New products come and go quickly at big-box retailers. If you pay attention, you’ll begin to recognize patterns.
That’s what Chase Worthen did as a Walmart food buyer in Bentonville, Ark. Now he’s taking that knowledge and applying it to his new CPG venture, which has earmarked Austin to be a major distribution hub.
Worthen, 31, is founder & CEO of plant-based products brand Enliven Foods. His playbook is based largely on the many failed products he witnessed.
“Companies would get a lot of distribution,” he said. “But they didn’t have that groundswell of customers who really love their brands. They may be on the shelf for 3-6 months, but then didn’t perform.”
Worthen reflects on one category in particular.
“In 2014-2015, cold-pressed juice started to really boom,” he said. “One of the biggest direct-to-customer (cold-pressed juice companies) had unique formulations. We decided to partner with them. At rollout, the marketing was delayed. There was a lot of talk to get it onto the shelves. The follow-through wasn’t there.
“What I found out later on – one of the major downfalls we see – they focused on too many things at once.”
Seeing buzzworthy companies flame out also influenced Worthen’s approach to fundraising.
“A lot of consumer packaged goods companies get a ton of money at the beginning and ramp up and then have to raise a number of more rounds of funding before they become profitable,” he said. “We want to be profitable from the beginning. We want to make sure we create a premium product with a good market fit and figure out how to invest $1 and get $10 back with a 40 percent gross margin after shipping.”
Another reason Enliven Foods has eschewed investor dollars is because Worthen believes that CPG brands take longer than tech companies to scale – sometimes as long as 7-10 years – and they require plenty of direct customer interaction to succeed.
Slow-and-steady doesn’t fit the typical venture capital model.
A Health Battle Solved By A Plant-Based Diet
Worthen is forging ahead with $10,000 from his personal savings and two nutrition and packaged food-product experts who he met while at Walmart. Natural, plant-based foods is a crowded category, at about $4.5 billion and growing 31 percent a year, according to Good Food Institute. But there’s a personal side to Worthen’s story that may help the brand stand out.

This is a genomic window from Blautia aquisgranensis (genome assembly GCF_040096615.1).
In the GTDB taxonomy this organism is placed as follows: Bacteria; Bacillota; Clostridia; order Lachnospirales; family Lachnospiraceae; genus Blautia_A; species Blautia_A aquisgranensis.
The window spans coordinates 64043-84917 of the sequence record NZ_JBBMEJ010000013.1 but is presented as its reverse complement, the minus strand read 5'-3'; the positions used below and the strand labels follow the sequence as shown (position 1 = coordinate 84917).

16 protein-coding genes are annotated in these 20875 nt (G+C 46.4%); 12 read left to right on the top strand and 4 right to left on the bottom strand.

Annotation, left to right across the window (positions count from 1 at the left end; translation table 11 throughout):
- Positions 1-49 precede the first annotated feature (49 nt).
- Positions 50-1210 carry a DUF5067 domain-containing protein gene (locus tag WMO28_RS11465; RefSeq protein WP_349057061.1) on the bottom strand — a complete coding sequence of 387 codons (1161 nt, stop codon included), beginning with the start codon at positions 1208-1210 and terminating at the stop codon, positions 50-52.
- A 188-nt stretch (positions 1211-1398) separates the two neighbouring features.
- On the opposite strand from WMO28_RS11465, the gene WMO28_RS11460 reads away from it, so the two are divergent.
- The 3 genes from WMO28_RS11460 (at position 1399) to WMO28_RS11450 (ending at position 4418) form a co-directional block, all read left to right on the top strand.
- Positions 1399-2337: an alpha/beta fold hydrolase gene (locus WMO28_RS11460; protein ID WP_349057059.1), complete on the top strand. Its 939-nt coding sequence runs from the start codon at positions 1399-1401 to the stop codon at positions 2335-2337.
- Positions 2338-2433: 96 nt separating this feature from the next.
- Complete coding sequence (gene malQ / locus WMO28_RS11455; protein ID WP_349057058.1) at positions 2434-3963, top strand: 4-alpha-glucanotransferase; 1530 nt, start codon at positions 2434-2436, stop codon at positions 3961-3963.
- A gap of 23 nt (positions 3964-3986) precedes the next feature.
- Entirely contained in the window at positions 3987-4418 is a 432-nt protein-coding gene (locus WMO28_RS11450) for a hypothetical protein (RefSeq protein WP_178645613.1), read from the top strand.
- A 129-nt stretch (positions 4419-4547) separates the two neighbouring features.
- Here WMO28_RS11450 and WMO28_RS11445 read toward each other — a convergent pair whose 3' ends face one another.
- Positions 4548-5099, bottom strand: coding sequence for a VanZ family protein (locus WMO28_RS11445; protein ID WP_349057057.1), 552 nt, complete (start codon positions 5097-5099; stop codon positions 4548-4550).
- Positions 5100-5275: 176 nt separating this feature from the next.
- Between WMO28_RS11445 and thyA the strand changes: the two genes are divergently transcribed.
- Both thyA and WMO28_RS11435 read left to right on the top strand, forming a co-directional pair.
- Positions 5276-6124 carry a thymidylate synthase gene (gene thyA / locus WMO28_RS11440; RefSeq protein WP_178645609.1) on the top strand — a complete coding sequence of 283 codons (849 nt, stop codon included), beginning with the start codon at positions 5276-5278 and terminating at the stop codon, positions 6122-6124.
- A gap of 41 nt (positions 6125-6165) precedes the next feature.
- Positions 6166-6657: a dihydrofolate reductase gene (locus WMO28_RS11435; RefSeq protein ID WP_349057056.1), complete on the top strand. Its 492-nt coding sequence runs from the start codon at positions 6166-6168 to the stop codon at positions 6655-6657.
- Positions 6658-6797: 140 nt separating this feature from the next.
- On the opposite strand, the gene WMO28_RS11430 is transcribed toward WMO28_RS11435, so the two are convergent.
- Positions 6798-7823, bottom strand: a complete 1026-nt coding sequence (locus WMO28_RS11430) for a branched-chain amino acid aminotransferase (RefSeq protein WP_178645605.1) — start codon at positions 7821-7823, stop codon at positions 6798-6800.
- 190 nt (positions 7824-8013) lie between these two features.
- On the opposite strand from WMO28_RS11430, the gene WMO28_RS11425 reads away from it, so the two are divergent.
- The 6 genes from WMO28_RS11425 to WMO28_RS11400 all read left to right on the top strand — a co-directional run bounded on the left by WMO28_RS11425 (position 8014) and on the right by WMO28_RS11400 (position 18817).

At the Austin Fast Start pitch competition Jan. 9, he revealed his battle with irritable bowel syndrome (IBS).
“Over time, I found healing in just eating lots of fruits and vegetables,” he said.
Managing IBS with dietary changes made Worthen a believer in plant-based diets (a.k.a. veganism). He also worked at Walmart with Robin Jeep, a chef and author of “The Super Antioxidant Diet and Nutrition Guide,” and Mark Adams, of Virginia-based Performance Food Group, to develop a fruit-and-vegetable drink that was eventually sold under the Suja Juice brand.
These experiences motivated Worthen to bring plant-based foods to the masses.
“We know people can heal by eating a lot more plants,” he said. “We want to help make that transition by providing foods that are plant-based where there are gaps in the market. And then we are also working to provide educational content.”
The company’s first product is a just-add-water mix called Manna Muffins, which consists of almonds, coconut, beans, flax seeds, dates, spices, whole cacao, and other plants. It’s sold direct-to-consumer for roughly $10 a box on EnlivenFoods.com, and Worthen also sells at farmers markets. Their biggest competition is Muffin Revolution and Coconut Whisk.
Enliven’s staff currently works remotely, and Worthen’s family is in Austin, where he spends much of his time.
Worthen is aware of the city’s reputation as a launchpad for food brands such as High Brew Coffee, Chameleon Cold-Brew, and Siete Family Foods. Programs such as SKU, Austin’s 14-week consumer-product accelerator, have helped scale brands.
But it’s not easy for startups to know when to join these types of programs, said De J. Lozada, the founder of Austin’s Soul Popped Popcorn. Not many people even understand the difference between an incubator, which helps foster new ideas, and an accelerator, which helps fledgling businesses gain traction. Also, per Xconomy, SKU invests $10,000 in each company and takes a five percent equity stake.
“If you go into one at the wrong time, it can really hurt your business and your brand, and you can anticipate it can hurt your overall experience with the brand,” Lozada said.
Worthen expects a six-month runway, and he’s exploring crowdfunding campaigns, Kiva Loans, and perhaps a friends-and-family round. In the meantime, he enters the occasional pitch competition and spends much of his time experimenting with the product. He’s received input from product sampling and others.
“Family members actually give the most blunt feedback – sometimes they’ll tell you straight up how it is.”